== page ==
A tendon is a strong, fibrous tissue that is responsible for transferring force generated by the muscle to the bone producing movement at the joint. Inflammation of the muscle-tendon is called “tendinitis” and may result in pain paired with restriction of movement.
Tendinitis of the shoulder typically occurs in the subacromial space and is common due to the anatomy of the shoulder, coupled with stressful activity assigned to the joint. The subacromial space is an area on the top of the shoulder formed by the coracoacromial arch. This arch is formed by the acromioclavicular joint, coracoacromial ligament, and acromion (outer edge of the shoulder blade).
The chief tendons of the shoulder, the rotator cuff, and the long head of the biceps, pass under this arch. Reduction of this space exposes the tendons to a high risk for friction, rubbing, and irritation, setting the stage for a case of tendinitis. Tendon problems usually emerge in individuals 40 to 60 years old but are increasingly seen in young athletes as a byproduct of repetitive overuse.
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Damage to the rotator cuff is the most common cause of shoulder pain. The rotator cuff tendons are commonly irritated with repetitive overhead activities and routine lifting that may result in pain and weakness in the shoulder.
Tendinitis is most often diagnosed as an overuse repetitive strain injury (RSI), but most RSI cases exhibit genetically predisposing factors as well. Individuals that have a poor blood supply to the area are most susceptible to inflammation and the development of tendinitis (for example, the supraspinatus). Other high-risk activities or conditions that may lead to the development of shoulder tendonitis include:
At the first sign of tendinitis, one should avoid preforming positions and activities that increase and exasperate the pain stemming from the inflammation.
Conservative treatment plans exercised under a doctors care include rest, alternating application of heat and ice to the area, physical therapy and non-steroidal medications to reduce inflammation. A pain management program may be implemented to help limit discomfort allowing the patient to preform rehabilitation exercises.
If symptoms persist, steroidal medication or injections may be prescribed by your health care professional to be used in tandem with therapy. Surgical intervention may be discussed to treat highly severe cases to address and correct mechanical causes of the tendon irritation.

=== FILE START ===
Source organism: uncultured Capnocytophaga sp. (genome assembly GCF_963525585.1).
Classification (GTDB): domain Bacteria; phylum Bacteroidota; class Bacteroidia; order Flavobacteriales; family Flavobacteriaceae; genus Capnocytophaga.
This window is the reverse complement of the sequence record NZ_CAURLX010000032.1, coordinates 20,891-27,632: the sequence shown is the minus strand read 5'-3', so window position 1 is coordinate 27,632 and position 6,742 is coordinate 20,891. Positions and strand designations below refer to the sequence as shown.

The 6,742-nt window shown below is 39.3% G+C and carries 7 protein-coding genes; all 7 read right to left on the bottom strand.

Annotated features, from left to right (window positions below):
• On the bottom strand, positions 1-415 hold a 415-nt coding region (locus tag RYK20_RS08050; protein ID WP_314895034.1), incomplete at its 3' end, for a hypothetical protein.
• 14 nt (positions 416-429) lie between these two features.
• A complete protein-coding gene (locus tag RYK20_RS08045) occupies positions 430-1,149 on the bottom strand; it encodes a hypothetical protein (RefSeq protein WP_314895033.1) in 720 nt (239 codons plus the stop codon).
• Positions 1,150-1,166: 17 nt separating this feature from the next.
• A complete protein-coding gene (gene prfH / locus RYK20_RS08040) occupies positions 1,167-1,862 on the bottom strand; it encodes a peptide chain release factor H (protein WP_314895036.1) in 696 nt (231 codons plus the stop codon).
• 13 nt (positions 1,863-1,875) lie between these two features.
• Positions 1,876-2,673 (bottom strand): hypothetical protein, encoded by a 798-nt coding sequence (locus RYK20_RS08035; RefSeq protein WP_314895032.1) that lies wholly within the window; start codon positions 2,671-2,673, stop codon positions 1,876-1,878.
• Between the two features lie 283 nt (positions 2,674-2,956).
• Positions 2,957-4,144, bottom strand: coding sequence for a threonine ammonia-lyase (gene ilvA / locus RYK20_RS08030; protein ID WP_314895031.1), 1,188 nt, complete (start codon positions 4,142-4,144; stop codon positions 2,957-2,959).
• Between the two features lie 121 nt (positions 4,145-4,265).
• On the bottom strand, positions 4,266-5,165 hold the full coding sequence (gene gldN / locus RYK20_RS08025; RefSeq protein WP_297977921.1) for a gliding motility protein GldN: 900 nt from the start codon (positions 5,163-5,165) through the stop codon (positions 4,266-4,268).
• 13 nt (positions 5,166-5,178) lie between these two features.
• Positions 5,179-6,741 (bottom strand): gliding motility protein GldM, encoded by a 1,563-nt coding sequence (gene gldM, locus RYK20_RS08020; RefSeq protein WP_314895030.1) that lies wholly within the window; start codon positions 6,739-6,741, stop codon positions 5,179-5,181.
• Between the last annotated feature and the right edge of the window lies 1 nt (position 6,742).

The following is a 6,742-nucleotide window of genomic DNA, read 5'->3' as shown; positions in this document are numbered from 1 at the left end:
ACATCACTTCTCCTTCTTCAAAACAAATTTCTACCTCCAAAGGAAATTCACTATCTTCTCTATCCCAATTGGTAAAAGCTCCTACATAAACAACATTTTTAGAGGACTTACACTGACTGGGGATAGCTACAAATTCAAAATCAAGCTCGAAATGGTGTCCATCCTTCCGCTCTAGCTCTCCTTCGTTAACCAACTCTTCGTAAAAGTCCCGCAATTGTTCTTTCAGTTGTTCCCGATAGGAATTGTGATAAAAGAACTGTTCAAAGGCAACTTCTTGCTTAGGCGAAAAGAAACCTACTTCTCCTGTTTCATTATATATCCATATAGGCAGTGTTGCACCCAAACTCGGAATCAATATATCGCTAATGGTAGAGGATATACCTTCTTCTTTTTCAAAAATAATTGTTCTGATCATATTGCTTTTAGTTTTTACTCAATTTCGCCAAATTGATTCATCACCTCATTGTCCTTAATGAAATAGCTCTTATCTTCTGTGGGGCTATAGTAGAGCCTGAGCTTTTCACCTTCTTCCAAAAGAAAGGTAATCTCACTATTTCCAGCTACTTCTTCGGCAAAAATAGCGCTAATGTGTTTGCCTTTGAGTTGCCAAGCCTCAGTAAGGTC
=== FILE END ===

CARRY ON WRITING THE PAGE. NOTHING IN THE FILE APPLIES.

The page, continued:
If surgery is thought to be unnecessary, treatment plans will focus on the restoration of shoulder motion. As the pain dissipates, strengthening exercises should be initiated to prevent muscle weakness and atrophy. Common treatment methods of a Rotator Cuff Tendinitis includes:
Small measures can be taken by at-risk individuals to help prevent tendinitis. It is far easier to prevent the condition than it is to treat it, as some damage may be irreversible or costly to fix. Below are some tips to reduce the risk of tendinitis:
Dr. Freeman is a kind, compassionate, knowledgeable doctor and a true professional. It’s evident that he truly cares about the well-being of his patients. The staff at Redefine also exemplifies professionalism. In particular, Andrea, who is extremely helpful, works to ensure each patient receives top notch care. Keep up the great work Redefine Healthcare!
Dr. Eric D. Freeman is a top-rated, best-in-class pain management doctor. He is a nationally recognized pain relief specialist and is among the top pain care doctors in New Jersey and the country. He is an award-winning expert and contributor to prominent media outlets.
Dr. Eric D. Freeman has been recognized for his thoughtful, thorough, modern approach to treating chronic pain. He has been named a “top pain management doctor in New Jersey” and one of “America’s Top Physicians” for advanced sports injury treatments.
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